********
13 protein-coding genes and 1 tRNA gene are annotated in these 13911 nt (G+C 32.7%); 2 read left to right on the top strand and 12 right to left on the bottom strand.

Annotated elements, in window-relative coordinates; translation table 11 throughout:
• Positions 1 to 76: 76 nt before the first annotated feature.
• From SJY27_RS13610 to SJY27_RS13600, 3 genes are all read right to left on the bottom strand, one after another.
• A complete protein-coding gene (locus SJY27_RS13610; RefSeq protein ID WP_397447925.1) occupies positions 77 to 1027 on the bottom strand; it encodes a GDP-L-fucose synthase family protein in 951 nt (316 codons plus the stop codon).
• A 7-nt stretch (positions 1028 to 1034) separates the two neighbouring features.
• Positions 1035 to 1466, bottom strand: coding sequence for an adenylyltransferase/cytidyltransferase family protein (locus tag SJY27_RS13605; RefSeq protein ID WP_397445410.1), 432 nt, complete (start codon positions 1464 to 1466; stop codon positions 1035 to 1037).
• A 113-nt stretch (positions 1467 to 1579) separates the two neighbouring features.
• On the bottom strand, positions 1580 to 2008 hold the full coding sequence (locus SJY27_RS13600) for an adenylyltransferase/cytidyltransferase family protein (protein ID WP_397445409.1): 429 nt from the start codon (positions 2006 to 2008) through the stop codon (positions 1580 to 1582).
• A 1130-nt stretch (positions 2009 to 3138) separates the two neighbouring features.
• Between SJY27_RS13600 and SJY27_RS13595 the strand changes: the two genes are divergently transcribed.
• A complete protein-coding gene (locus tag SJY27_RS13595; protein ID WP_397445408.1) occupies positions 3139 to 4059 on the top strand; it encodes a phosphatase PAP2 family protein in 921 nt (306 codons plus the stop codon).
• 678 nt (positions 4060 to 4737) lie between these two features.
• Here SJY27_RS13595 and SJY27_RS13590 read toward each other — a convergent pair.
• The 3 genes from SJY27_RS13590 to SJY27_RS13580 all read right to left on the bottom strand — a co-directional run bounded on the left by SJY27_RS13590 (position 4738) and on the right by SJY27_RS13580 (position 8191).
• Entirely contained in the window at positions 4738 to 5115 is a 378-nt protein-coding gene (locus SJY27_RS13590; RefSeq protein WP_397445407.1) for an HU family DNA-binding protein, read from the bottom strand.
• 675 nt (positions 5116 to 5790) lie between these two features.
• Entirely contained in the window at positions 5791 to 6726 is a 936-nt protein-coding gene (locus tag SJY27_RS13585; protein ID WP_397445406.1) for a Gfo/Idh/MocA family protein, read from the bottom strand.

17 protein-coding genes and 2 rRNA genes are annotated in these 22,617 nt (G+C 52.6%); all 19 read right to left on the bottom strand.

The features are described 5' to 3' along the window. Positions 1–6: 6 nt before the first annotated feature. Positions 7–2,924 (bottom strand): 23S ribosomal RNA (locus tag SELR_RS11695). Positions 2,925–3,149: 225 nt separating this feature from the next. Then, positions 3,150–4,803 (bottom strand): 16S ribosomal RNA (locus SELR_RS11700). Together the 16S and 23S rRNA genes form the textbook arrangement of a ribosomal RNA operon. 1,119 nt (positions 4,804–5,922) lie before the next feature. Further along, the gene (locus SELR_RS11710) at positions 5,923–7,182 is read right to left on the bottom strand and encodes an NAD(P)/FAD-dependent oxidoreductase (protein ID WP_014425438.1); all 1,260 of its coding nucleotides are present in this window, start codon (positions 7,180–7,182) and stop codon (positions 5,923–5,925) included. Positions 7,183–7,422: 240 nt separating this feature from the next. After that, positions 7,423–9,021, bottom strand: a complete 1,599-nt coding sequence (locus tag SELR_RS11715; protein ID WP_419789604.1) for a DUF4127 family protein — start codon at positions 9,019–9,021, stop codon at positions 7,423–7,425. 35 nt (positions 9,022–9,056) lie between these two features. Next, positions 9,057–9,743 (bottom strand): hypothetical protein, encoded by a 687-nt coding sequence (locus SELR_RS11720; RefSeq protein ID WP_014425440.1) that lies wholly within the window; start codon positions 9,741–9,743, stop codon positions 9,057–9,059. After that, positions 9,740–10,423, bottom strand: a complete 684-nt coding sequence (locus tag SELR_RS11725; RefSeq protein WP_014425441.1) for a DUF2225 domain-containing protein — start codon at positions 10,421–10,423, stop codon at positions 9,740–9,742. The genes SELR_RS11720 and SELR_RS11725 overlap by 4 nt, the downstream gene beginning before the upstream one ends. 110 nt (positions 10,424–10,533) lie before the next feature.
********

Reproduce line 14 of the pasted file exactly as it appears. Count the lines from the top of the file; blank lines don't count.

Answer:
• Here SJY27_RS13595 and SJY27_RS13590 read toward each other — a convergent pair.